And as numerous court cases have ruled, public photography is protected by the First Amendment.

The law also does not allow anybody, including police officers, to force a photographer to delete their images. And it does not require a photographer to obtain a model release unless they plan to use it for commercial purposes like in a magazine ad.

In fact, the law doesn’t even allow women to go topless on South Beach. It is just tolerated because we tend not to sweat the small (or large) stuff in Miami when it comes to exposed breasts, not to mention the fact that we have a huge influx of European female tourists who have long sunbathed topless.

In 2009, I wrote an article for Miami Beach 411 about a group of American women protesting for the right to go topless on all parts of Miami Beach as it is currently only tolerated on the beach.

At the time, New York was the only state where women are allowed to go topless in public. So there is no denying that we are a little repressed when it comes to breasts in this country, which is why it can be so scandalous when a mother chooses to breastfeed in public.

And that is why some American men who are visiting Miami from other parts of the United States end up over-oogling when they come across endless mounds of bare breasts on our beaches.

And it’s understandable why they would want to take photos. After all, this is not something you will see in the hilly pastures of Iowa.

To get an idea of how prevalent and accepted it is down here, Google “topless South Beach” and click on the images icon. You will even see a photo of Concepcion, breasts unexposed, holding up a tube of sunblock.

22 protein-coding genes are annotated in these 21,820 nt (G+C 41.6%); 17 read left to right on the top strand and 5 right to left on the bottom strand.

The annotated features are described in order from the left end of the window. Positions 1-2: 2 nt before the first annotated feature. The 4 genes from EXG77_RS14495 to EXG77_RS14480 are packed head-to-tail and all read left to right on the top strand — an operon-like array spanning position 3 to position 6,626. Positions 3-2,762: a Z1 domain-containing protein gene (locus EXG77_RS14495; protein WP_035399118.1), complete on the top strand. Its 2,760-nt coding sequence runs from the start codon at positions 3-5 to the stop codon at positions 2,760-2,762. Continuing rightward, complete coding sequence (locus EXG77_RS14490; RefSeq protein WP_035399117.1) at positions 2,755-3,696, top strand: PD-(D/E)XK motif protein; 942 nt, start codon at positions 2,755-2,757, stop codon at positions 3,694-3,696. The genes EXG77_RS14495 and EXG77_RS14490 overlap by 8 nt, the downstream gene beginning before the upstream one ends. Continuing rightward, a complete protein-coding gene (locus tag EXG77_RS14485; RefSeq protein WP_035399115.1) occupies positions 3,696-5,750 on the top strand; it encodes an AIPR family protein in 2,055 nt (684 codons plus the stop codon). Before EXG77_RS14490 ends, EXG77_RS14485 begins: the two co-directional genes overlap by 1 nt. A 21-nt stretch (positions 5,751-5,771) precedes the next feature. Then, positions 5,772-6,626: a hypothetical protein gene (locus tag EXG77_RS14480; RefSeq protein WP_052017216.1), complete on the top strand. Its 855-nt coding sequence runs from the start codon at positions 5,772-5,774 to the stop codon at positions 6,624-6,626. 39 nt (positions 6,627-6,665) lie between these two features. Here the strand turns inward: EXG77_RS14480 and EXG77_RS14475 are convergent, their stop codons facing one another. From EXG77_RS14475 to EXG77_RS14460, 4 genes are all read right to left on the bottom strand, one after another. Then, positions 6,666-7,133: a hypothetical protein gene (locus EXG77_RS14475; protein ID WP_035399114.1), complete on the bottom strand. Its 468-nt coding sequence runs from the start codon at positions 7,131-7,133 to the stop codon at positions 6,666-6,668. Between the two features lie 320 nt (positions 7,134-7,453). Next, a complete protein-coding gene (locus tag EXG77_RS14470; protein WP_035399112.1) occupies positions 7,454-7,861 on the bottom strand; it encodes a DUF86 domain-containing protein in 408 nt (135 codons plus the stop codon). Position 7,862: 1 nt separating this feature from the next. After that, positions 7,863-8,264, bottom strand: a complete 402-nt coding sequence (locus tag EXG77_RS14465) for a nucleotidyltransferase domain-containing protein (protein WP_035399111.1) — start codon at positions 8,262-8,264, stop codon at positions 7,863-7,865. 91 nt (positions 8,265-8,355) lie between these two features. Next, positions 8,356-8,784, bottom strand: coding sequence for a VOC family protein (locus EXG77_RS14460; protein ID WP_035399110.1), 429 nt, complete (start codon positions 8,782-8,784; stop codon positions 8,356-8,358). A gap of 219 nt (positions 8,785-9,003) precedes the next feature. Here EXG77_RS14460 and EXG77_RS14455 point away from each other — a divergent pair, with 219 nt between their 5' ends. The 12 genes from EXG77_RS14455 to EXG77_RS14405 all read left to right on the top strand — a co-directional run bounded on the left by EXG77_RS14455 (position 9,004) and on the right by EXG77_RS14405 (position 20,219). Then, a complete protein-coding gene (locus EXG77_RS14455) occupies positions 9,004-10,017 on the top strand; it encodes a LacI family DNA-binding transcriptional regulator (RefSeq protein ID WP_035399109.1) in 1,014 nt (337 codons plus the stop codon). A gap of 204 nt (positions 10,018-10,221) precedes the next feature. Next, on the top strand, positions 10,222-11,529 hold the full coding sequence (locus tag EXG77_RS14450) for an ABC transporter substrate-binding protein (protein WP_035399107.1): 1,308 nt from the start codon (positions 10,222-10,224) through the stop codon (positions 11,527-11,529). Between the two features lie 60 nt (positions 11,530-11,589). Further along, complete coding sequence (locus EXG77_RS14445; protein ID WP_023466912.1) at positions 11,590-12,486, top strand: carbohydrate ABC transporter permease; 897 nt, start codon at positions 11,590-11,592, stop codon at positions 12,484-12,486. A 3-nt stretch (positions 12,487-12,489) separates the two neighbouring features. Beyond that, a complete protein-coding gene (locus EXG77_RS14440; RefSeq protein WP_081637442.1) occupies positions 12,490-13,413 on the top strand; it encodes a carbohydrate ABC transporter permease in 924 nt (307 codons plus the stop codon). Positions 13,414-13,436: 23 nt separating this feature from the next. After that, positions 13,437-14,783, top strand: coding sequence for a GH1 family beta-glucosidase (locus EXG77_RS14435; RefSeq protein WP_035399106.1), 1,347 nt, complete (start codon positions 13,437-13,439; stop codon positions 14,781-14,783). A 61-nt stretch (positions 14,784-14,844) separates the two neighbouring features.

But as we can see here, just because you have the right to take photos doesn’t mean you won’t get attacked for it.

And if you think the local cops will come to your rescue, think again. We all know cops can be very ignorant of the law when it comes to taking photos in public.

Story continues below...




In 2008, a Photography is Not a Crime reader named Howard was arrested for taking photos of topless women on South Beach. I never got around to writing about it, but I believe he was charged with disorderly conduct, which ended up getting dismissed.

Miami is a very aggressive city, which is evident in some of my videos with cops and security guards, not to mention that crazy lady who attacked me over photographing a fish.

Concepcion said that a group of men who witnessed the exchange were ready to pounce on the guy themselves, which would have made them guilty of battery, but that doesn’t necessarily mean they would get arrested.

It’s a lawless land down here, which is both good and bad.

And when it comes to photography, it’s pretty much every man and woman for themselves.

About Carlos Miller

Carlos Miller is founder and publisher of Photography is Not a Crime, which began as a one-man blog in 2007 to document his trial after he was arrested for photographing police during a journalistic assignment. He is also the author of The Citizen Journalist's Photography Handbook, which can be purchased through Amazon.